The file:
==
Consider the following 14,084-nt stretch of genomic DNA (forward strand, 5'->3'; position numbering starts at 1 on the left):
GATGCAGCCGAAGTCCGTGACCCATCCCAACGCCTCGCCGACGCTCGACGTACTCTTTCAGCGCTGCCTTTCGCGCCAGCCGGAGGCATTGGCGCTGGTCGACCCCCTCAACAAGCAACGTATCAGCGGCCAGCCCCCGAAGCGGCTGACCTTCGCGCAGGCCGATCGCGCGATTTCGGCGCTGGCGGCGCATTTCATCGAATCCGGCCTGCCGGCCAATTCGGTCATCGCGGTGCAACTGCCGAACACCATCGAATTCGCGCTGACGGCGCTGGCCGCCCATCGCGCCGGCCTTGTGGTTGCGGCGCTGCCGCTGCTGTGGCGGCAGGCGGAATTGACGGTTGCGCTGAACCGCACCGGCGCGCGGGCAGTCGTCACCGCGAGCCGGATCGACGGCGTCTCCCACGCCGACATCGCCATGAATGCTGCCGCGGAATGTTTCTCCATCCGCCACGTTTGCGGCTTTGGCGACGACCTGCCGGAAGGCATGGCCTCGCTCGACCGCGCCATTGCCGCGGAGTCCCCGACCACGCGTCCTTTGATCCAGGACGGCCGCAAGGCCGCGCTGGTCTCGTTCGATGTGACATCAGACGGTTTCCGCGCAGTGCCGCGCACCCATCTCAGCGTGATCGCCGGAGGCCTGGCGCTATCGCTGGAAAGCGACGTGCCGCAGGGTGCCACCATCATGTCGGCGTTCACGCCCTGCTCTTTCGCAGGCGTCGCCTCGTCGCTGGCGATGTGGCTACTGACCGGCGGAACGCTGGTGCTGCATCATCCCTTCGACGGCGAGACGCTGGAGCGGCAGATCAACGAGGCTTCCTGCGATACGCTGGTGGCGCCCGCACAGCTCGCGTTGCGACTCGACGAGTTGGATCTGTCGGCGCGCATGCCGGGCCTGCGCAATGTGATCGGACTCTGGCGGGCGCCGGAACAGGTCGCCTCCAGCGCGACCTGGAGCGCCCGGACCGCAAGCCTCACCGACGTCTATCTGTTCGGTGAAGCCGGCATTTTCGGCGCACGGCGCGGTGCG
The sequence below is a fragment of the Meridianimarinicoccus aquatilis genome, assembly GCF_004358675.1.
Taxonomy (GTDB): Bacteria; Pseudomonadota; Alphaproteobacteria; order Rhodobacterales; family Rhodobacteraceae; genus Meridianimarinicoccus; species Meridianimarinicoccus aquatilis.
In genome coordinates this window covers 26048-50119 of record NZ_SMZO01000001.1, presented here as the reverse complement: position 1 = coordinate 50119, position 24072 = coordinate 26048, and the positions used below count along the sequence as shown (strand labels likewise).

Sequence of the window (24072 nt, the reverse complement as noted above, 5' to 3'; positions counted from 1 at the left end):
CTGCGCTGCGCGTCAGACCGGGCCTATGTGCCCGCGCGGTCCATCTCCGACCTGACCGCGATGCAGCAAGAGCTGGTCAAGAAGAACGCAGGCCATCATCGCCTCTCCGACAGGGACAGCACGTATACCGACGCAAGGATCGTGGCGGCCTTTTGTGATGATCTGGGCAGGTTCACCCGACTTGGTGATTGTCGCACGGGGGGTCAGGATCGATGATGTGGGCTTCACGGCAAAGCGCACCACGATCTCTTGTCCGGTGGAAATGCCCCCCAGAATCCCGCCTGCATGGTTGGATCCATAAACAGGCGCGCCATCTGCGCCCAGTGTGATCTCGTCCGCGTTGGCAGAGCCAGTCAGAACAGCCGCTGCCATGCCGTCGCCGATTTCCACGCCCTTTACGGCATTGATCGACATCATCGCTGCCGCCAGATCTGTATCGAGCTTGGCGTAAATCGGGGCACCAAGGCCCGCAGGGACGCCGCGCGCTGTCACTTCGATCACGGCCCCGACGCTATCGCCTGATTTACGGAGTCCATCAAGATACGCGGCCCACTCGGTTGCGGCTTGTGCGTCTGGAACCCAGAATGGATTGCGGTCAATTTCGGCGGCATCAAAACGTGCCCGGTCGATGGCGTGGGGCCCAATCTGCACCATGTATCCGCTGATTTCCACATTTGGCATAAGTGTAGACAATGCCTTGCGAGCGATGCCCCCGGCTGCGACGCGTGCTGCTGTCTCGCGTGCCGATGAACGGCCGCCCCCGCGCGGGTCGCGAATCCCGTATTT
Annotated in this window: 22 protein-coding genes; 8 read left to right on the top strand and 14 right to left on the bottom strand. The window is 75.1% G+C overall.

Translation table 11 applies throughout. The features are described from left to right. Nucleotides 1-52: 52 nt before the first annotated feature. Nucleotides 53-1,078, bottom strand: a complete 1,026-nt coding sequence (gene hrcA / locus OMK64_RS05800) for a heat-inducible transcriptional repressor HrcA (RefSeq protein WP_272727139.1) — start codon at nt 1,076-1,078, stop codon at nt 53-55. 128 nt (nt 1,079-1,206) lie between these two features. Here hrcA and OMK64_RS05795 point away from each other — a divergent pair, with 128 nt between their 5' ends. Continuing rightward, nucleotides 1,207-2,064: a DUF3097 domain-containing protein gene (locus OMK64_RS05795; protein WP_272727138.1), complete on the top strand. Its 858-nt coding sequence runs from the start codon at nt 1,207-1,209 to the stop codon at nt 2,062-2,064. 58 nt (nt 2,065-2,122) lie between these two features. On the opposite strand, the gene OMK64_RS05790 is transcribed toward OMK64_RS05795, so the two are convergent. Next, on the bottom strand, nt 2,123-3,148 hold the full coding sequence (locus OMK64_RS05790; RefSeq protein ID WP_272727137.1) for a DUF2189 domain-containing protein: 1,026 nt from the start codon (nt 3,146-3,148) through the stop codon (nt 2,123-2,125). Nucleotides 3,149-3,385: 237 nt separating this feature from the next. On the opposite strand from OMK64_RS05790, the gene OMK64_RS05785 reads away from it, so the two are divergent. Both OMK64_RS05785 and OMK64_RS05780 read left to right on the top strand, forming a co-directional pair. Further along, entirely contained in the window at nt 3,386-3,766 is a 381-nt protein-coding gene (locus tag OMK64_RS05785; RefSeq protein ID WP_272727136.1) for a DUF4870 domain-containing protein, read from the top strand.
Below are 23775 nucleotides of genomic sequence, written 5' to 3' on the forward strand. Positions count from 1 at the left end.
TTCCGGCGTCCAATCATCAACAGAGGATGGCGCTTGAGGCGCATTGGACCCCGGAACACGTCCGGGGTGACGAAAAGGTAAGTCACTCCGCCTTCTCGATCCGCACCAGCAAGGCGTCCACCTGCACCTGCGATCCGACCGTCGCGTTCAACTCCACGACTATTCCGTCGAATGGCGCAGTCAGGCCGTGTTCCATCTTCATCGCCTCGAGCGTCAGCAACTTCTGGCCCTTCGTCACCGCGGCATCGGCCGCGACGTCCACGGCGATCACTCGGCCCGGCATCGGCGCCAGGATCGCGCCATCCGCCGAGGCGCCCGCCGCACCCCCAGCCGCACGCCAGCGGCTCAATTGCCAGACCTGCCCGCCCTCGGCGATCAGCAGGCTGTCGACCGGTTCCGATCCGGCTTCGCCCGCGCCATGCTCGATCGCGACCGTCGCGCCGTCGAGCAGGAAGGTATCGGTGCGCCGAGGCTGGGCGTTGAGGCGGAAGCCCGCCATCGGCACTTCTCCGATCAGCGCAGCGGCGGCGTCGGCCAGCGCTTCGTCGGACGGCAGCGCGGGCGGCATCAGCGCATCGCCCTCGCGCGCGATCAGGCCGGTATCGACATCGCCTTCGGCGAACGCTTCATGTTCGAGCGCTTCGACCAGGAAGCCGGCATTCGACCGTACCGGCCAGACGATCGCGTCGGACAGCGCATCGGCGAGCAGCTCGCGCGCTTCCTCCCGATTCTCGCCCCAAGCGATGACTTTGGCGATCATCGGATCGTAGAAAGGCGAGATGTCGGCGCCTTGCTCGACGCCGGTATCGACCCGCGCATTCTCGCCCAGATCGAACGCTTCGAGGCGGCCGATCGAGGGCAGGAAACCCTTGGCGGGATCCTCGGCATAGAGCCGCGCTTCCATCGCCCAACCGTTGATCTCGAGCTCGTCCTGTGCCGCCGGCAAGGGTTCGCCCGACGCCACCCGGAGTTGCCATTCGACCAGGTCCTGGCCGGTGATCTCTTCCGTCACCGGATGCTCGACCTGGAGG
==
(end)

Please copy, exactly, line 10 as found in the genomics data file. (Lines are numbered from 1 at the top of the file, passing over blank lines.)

Below are 23775 nucleotides of genomic sequence, written 5' to 3' on the forward strand. Positions count from 1 at the left end.